Regardless of your religious belief or nationality, I think Thanksgiving is one of the greatest concepts for a holiday. We are all fortunate for something. Even when we face trials and tribulations, there is good somewhere in our world.
For those who read these word on the internet, near or far..... take a moment today and think about what there is in your life for which you are thankful. I know we get busy and it is easy to take everything for granted......
Today I give thanks for:
- My wife and daughters. They are spectacular and I love them
- My dad and mom who taught me so much. I was fortunate to always feel unconditional love.
- My three older brothers and their families. I get so much joy from being part of their lives.
- My friends (who are like family) both here in Austin, and around the country.
- My church. Never before have I experienced such a feeling of community from a congregation as I do at St. John Neumann.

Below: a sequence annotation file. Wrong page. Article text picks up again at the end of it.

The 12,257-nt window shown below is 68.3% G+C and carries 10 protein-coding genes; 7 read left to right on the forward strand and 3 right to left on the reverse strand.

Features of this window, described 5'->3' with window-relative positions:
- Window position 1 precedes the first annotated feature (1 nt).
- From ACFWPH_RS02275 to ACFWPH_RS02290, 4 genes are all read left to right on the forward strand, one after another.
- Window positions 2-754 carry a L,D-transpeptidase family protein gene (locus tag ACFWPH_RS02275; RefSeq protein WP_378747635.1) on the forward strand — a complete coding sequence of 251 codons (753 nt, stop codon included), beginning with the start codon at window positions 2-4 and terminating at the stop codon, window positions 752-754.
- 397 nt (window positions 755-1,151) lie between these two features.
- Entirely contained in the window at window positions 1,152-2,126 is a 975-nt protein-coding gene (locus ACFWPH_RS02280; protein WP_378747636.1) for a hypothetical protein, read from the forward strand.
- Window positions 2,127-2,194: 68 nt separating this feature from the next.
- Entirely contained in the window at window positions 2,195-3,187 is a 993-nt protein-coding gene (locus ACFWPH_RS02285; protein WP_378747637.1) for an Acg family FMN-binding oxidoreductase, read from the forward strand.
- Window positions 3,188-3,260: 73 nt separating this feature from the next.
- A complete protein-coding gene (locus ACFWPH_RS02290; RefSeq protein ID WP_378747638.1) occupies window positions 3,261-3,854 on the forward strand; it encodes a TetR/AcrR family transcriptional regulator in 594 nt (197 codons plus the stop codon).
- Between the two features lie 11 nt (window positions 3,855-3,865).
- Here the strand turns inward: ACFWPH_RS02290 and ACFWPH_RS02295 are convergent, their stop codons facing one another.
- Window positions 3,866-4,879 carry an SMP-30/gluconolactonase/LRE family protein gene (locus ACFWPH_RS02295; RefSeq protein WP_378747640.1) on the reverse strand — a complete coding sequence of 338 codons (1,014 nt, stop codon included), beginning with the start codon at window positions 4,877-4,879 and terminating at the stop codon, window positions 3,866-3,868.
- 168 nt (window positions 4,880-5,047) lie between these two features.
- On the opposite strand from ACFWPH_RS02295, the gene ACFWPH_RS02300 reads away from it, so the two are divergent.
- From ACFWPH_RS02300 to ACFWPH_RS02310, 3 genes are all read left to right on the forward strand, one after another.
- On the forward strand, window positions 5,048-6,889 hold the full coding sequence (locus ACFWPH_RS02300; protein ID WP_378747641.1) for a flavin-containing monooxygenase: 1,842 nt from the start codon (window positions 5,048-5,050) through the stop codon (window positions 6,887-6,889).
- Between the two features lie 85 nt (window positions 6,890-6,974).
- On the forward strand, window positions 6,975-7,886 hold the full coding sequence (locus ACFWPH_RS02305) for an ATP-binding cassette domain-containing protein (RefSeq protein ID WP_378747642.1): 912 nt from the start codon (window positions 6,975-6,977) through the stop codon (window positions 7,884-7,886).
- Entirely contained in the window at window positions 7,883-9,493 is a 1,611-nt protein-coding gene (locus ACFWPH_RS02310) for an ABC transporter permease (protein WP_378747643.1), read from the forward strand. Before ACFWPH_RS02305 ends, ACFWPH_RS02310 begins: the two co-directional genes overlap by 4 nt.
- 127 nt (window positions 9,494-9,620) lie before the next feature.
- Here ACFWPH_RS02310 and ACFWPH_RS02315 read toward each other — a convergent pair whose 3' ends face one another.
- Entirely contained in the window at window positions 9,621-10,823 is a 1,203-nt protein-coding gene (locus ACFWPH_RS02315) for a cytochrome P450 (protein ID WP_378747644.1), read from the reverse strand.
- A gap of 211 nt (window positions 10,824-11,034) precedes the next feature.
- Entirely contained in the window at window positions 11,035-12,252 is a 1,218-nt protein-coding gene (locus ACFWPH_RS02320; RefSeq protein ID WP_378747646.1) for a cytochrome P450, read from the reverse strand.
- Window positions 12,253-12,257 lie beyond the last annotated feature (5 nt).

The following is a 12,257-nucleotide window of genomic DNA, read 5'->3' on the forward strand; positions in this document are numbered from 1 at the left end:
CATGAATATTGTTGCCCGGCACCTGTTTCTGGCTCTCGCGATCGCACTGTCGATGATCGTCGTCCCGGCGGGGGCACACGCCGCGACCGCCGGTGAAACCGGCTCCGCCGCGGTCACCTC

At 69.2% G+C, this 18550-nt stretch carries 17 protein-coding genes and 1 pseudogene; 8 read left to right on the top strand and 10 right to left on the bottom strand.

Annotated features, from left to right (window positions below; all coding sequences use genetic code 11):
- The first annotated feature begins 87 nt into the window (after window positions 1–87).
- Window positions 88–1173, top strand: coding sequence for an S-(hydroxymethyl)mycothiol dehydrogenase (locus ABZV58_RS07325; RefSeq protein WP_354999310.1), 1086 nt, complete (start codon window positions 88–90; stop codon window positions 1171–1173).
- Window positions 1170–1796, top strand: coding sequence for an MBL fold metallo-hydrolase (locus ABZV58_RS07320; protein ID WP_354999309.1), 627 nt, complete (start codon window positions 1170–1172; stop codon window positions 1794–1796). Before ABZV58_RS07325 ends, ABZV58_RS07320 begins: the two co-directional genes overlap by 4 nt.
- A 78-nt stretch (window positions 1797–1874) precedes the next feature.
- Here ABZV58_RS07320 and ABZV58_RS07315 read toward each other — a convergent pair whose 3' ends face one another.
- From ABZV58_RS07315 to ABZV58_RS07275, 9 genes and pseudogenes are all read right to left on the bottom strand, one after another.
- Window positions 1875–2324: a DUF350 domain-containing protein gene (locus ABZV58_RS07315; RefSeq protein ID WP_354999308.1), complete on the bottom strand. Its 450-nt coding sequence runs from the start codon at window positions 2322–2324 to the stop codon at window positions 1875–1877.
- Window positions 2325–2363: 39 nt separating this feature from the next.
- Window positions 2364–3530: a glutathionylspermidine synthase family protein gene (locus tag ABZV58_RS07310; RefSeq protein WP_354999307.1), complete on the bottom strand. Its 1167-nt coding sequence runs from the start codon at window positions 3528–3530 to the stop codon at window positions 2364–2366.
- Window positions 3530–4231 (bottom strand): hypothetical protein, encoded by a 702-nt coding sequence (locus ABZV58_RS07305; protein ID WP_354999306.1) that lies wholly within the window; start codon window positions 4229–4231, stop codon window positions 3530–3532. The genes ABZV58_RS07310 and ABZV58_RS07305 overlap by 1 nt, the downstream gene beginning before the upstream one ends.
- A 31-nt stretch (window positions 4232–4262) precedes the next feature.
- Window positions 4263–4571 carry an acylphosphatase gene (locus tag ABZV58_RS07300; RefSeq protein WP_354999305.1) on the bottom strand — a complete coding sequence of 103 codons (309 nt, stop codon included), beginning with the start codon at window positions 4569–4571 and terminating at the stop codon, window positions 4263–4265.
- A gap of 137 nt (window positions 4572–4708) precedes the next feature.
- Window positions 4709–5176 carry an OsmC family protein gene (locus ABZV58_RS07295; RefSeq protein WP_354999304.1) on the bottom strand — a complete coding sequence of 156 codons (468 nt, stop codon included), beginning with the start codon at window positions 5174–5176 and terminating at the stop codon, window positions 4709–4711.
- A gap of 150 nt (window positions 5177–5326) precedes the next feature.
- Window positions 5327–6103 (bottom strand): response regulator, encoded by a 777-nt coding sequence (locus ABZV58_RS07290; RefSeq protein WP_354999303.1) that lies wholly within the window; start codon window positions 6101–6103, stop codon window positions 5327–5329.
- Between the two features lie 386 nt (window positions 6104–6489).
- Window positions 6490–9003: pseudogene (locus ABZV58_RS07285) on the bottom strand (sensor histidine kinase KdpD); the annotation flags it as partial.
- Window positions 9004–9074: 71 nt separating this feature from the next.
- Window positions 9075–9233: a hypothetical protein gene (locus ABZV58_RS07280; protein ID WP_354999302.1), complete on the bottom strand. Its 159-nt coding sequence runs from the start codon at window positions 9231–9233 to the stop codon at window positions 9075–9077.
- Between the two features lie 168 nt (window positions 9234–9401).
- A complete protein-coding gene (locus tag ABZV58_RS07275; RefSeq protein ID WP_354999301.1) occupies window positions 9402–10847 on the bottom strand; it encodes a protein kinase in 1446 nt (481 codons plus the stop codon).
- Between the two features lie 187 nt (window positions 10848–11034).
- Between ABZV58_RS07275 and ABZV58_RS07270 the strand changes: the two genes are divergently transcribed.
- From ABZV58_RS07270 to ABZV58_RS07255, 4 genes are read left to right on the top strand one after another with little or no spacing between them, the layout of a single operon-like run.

- My career. It has been bumpy, but always an adventure.
- The completion of my first book. I had wanted to write this for so long. Thanks to Dave and Leslie for being my partners and helping make it such a success. And thank you to the hundreds of people who have read it !!
Have A Great Thanksgiving Day.
Wednesday, November 23, 2005
This morning I saw a deck of playing cards from Juniper (with their logo proudly displayed). Every card in the deck has a cartoon that made fun of their largest competitor, Cisco Systems. This well known high tech company actually has created a trade show give-a-way that mocks another company by name.
What were they thinking????
If you cannot sell to your strengths, stay home. If you believe your competition is superior, apply for a job with them. But don't, even if you think it is cute or funny, knock your competition.